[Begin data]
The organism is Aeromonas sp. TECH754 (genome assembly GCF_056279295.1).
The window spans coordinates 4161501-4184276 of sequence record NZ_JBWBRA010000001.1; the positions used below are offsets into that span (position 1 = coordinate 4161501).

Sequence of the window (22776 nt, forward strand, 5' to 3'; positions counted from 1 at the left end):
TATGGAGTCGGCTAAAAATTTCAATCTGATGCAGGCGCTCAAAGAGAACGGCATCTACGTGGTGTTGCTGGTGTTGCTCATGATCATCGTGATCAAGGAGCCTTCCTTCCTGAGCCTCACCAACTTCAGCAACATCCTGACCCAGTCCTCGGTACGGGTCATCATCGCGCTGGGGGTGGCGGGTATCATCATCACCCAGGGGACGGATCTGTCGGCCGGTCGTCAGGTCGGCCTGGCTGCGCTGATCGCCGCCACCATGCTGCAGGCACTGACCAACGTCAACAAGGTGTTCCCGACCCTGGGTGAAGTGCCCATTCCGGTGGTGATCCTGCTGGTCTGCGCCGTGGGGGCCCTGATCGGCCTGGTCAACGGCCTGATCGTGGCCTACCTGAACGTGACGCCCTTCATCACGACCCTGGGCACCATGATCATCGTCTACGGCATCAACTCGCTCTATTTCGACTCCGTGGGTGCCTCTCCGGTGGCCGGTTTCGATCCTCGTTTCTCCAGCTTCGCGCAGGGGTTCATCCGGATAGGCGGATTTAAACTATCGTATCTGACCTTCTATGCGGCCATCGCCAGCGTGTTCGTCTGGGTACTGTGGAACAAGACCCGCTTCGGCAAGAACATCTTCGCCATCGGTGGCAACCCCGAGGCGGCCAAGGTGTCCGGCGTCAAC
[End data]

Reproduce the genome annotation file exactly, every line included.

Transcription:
The organism is Aeromonas sp. TECH754 (genome assembly GCF_056279295.1).
The window spans coordinates 4161501-4184276 of sequence record NZ_JBWBRA010000001.1; the positions used below are offsets into that span (position 1 = coordinate 4161501).

Sequence of the window (22776 nt, forward strand, 5' to 3'; positions counted from 1 at the left end):
TATGGAGTCGGCTAAAAATTTCAATCTGATGCAGGCGCTCAAAGAGAACGGCATCTACGTGGTGTTGCTGGTGTTGCTCATGATCATCGTGATCAAGGAGCCTTCCTTCCTGAGCCTCACCAACTTCAGCAACATCCTGACCCAGTCCTCGGTACGGGTCATCATCGCGCTGGGGGTGGCGGGTATCATCATCACCCAGGGGACGGATCTGTCGGCCGGTCGTCAGGTCGGCCTGGCTGCGCTGATCGCCGCCACCATGCTGCAGGCACTGACCAACGTCAACAAGGTGTTCCCGACCCTGGGTGAAGTGCCCATTCCGGTGGTGATCCTGCTGGTCTGCGCCGTGGGGGCCCTGATCGGCCTGGTCAACGGCCTGATCGTGGCCTACCTGAACGTGACGCCCTTCATCACGACCCTGGGCACCATGATCATCGTCTACGGCATCAACTCGCTCTATTTCGACTCCGTGGGTGCCTCTCCGGTGGCCGGTTTCGATCCTCGTTTCTCCAGCTTCGCGCAGGGGTTCATCCGGATAGGCGGATTTAAACTATCGTATCTGACCTTCTATGCGGCCATCGCCAGCGTGTTCGTCTGGGTACTGTGGAACAAGACCCGCTTCGGCAAGAACATCTTCGCCATCGGTGGCAACCCCGAGGCGGCCAAGGTGTCCGGCGTCAAC